One of the funniest stories to tell on our return from Paris was getting lost forgetting a little that we were in an unknown, foreign country.
Our story begins on a morning trip to the catacombs. We had tried to go the previous day but being huge haters of standing in lines, my husband and I retreated vowing to come early the next morning. We arrived about 45 minutes before opening and the line had already started to form. My main thought was that this had better be worth it – it was.
I found it a pretty awesome experience as I was not really sure what to expect. After climbing what felt like a million stairs straight upward we rose around 4 blocks from where we entered. A little bit disorientated and tired from previous days of walking, not to mention the stairs, we headed off to find a subway station to journey to Sacre Coeur at Monte Marte all the way on the other side of the city. The subway station we were looking for was quite a walk away still so being tired I made the suggestion to just get on the closest train as it would take us quite close to where we needed to be.
As we ascended from the subway station we started to realise that maybe we were not in the right area. I started to become very aware of the bright coloured top that I had chosen to wear that day and we tried to wipe the look of tourists off our faces. My husband went to get out his phone to look up directions but as it happened every time we went on the subway his data would switch off and the phone would need to be restarted to activate it again. Not wanting to stop walking but not wanting to walk in the wrong direction I was very close to turning around, straight back down to the next train out of there.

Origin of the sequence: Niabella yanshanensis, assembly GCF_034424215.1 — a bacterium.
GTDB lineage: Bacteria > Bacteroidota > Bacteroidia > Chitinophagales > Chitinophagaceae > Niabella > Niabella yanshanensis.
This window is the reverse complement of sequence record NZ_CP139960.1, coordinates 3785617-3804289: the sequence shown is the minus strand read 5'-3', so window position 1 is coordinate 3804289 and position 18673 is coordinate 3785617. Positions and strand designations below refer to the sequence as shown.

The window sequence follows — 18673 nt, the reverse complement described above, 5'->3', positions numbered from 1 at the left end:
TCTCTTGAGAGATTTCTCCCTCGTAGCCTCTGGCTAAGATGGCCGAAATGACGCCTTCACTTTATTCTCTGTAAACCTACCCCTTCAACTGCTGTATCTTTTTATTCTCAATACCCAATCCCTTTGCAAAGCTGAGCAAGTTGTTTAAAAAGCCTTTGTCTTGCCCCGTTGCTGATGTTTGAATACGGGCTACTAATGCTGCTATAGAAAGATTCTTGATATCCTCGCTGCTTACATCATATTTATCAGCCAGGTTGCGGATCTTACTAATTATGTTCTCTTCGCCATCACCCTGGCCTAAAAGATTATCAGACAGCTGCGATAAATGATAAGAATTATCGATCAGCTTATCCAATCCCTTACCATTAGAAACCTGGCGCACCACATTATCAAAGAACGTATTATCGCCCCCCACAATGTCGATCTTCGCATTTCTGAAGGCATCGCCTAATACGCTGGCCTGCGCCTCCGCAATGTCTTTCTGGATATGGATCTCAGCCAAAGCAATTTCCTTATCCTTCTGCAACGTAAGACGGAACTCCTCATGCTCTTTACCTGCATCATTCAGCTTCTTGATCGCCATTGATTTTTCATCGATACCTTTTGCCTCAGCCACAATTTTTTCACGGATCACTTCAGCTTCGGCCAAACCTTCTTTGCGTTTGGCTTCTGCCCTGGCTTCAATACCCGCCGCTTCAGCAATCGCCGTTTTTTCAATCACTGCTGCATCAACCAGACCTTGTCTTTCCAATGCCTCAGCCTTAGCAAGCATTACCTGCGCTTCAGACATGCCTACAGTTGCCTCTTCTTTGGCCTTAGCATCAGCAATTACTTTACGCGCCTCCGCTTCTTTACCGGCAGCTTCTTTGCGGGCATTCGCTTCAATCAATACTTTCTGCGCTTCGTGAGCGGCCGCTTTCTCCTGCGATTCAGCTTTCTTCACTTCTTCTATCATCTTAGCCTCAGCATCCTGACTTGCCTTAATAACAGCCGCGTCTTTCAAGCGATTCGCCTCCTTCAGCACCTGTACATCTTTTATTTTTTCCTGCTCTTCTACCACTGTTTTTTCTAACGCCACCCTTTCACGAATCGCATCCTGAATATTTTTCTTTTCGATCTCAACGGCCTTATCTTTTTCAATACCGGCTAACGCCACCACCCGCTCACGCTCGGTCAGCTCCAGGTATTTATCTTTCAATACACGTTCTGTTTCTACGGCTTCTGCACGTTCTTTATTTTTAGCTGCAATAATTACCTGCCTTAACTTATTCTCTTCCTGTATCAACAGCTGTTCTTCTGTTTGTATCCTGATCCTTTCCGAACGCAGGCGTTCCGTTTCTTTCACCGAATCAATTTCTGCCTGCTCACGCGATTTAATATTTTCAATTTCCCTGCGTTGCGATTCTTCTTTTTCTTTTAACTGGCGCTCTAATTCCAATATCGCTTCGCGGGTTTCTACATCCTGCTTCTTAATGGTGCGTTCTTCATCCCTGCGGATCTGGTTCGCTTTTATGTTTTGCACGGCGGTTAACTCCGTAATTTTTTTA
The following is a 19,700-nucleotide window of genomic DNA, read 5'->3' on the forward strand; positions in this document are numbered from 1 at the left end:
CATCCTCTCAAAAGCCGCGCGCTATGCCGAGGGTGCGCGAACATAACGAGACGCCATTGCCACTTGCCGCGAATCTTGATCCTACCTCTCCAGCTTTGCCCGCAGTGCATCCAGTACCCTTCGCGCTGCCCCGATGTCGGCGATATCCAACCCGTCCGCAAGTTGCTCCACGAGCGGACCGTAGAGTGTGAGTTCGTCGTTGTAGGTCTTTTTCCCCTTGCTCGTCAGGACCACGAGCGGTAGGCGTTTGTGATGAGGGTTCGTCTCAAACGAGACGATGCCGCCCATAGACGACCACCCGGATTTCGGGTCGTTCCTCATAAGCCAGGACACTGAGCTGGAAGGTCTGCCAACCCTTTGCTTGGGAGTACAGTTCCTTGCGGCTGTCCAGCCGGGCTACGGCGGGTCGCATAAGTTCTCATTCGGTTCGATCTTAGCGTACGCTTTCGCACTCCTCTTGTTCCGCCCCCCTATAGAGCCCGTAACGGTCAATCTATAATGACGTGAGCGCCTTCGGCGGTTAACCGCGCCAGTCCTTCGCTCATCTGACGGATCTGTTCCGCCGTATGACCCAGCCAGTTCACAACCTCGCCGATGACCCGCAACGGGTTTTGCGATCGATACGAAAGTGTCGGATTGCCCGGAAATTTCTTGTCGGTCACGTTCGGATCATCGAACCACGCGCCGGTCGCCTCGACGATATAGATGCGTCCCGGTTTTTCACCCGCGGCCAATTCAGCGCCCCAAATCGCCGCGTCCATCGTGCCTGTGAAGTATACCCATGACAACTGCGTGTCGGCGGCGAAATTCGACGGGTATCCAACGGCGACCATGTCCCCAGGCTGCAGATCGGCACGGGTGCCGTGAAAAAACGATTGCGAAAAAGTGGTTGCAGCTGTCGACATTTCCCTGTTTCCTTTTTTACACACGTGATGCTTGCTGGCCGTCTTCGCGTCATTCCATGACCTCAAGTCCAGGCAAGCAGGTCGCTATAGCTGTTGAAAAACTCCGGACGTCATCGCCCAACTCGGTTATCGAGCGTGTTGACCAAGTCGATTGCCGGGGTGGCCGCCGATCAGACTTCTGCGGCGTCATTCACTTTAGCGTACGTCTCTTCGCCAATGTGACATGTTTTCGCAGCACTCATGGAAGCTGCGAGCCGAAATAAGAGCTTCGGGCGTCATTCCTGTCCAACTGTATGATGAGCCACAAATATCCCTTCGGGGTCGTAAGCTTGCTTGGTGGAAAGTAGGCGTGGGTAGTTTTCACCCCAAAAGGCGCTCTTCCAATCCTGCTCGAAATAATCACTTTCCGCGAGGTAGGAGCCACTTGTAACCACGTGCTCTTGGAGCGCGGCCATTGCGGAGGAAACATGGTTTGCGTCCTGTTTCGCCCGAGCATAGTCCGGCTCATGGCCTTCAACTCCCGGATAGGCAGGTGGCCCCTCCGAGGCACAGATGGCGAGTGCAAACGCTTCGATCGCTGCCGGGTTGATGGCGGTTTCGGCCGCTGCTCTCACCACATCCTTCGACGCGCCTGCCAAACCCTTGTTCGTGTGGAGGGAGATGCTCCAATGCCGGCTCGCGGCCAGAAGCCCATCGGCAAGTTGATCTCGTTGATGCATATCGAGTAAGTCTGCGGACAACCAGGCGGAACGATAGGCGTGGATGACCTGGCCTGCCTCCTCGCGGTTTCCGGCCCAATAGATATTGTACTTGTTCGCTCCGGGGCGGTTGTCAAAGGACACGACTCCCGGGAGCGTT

As we were waiting an old French man started to walk towards us, I was slightly alarmed and at first tried to walk away until we realised he was saying ‘Sacre Coeur’. Yes, we said quickly! He had obviously seen us standing VERY out of place and realised why we were there. Without us understanding French and with him not understanding English he gave us directions to where we needed to be. Not wanting to chance it any longer we headed off quickly in the direction he said.
After a quick and pretty interesting look at the lower socio-economic side of Paris we arrived at the bottom of the biggest set of stairs. It had to be at the top. So we climbed and climbed until I nearly collapsed at the top in the searing heat. What we were greeted with was beautiful, starkly contrasted to where we had just come from. Sitting down to rest listening to a harpist play the Andrea Bocelli classic, Time to Say Goodbye and taking in the view, we were able to reflect on the kindness shown to us by a stranger and the ability to overcome language barriers.
We walked around and found an Irish pub selling ice cold beer and fish and chips. This was exactly what we needed after our morning. After exploring the area a little more we decided that was probably enough and took the correct train back into the city and back to our apartment.